Anti-Jacobin fiction constitutes a fairly narrow slice of literary history—M. O. Grenby’s survey, easily the most comprehensive to date, includes roughly sixty novels and tales—and one that is, as Grenby himself notes (xii), not particularly distinguished by the literary merit of the works that comprise it. So the task that this study undertakes of demonstrating the historical importance of this mode of fiction is by no means an easy one. In its first objective, simply to provide an attentive account of this largely neglected material, The Anti-Jacobin Novel succeeds quite admirably. But it is at its critical best when it looks beyond this narrow frame to explore the role of anti-Jacobin fiction with respect to the history of the novel as a whole.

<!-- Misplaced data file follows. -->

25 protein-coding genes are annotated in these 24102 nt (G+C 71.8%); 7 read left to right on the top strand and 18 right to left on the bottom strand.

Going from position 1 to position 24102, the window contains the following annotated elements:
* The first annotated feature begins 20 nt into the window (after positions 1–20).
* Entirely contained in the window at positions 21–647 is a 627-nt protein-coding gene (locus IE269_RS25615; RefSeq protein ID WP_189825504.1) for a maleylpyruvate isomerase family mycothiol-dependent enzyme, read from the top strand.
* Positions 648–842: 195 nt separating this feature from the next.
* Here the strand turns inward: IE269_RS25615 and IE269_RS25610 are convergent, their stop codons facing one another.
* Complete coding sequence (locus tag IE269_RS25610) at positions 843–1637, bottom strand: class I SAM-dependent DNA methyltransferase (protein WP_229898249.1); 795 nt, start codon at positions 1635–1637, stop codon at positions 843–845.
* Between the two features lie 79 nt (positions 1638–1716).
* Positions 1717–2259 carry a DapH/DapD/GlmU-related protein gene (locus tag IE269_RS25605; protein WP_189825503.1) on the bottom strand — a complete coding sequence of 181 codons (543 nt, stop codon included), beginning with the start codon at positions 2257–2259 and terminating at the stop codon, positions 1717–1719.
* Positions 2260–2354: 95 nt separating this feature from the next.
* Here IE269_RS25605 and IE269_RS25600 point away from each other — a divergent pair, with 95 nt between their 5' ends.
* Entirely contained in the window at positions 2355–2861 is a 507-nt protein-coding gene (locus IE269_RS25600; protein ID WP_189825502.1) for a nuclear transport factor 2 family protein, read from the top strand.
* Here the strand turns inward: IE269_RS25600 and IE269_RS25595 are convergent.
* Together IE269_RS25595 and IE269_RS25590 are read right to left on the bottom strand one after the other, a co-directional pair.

The argument in The Anti-Jacobin Novel is distinguished by both clarity and coherence, and rests upon four interconnected propositions. Grenby claims first that anti-Jacobin fiction is a distinctive and cohesive literary mode, defined by an identifiable set of narrative strategies as well as by consistent ideological concerns. Second, Grenby contends that although these novels were aligned with anti-Jacobin political discourse, they are distinguishable from it by their use of literary forms; writing politics as fiction, that is, fostered particular rhetorical tendencies and particular inflections of a more general ideological discourse. Grenby’s third point is that anti-Jacobin fiction, although historically specific to the post-Revolutionary era (almost all of the novels here were published between 1794 and 1807), this narrative mode proved popular and successful because it grafted its political purposes on to pre-existing, well-established narrative conventions. And finally, he argues that as anti-Jacobin fiction drew upon the literary past, it also pointed toward the future of the novel in two specific ways. Its politicizing of fiction contributed to widening the scope of the novel’s concerns, and its incorporation of orthodox political opinions into the novel helped to still concerns about the general moral effects of reading fiction, and thus to legitimize the novel as a genre. “Those who had first commandeered the novel for anti-Jacobinism, insisting that the political novel must be a lawful instrument in such a time of danger…had redeemed the novel in the eyes of many of its most inflexible assailants” (208). The impact of anti-Jacobin fiction was thus historically ironic; it strengthened some of the same cultural tendencies that many anti-Jacobin writers themselves deplored.